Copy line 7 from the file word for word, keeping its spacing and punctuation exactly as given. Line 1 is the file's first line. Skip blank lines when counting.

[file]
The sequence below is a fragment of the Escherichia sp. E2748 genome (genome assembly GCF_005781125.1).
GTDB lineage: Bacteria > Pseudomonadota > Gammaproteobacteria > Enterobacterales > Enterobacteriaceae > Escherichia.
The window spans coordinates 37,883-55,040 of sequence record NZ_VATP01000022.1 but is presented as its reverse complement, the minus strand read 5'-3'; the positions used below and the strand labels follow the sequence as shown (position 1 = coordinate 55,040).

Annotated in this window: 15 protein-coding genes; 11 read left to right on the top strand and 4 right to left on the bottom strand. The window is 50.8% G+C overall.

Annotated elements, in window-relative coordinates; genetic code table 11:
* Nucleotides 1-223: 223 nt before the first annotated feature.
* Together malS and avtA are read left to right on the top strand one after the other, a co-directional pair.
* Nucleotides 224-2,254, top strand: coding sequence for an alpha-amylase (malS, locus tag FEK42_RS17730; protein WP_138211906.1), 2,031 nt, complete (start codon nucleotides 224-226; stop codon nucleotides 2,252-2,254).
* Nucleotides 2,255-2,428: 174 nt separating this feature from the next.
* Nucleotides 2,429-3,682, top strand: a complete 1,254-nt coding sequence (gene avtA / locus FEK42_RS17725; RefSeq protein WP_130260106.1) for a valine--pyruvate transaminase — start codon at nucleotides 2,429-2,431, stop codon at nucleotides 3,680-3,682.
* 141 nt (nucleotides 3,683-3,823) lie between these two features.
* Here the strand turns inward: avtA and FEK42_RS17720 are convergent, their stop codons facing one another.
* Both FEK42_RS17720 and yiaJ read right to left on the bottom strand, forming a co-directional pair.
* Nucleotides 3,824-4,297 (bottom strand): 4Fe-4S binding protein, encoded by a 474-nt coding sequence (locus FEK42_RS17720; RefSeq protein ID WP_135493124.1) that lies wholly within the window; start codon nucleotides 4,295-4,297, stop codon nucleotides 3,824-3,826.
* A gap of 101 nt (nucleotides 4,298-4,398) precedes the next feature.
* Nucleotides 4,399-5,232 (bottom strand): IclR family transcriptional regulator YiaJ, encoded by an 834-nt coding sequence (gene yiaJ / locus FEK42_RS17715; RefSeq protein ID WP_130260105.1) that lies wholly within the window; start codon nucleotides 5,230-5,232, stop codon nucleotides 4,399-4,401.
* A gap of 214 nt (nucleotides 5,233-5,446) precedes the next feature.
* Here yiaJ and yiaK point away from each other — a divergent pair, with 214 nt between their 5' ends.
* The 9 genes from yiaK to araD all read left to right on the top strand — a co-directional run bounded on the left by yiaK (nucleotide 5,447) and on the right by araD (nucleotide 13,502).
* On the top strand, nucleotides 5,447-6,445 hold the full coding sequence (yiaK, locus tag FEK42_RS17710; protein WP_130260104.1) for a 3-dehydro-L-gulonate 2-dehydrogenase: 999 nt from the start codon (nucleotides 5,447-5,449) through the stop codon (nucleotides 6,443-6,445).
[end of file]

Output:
* Together malS and avtA are read left to right on the top strand one after the other, a co-directional pair.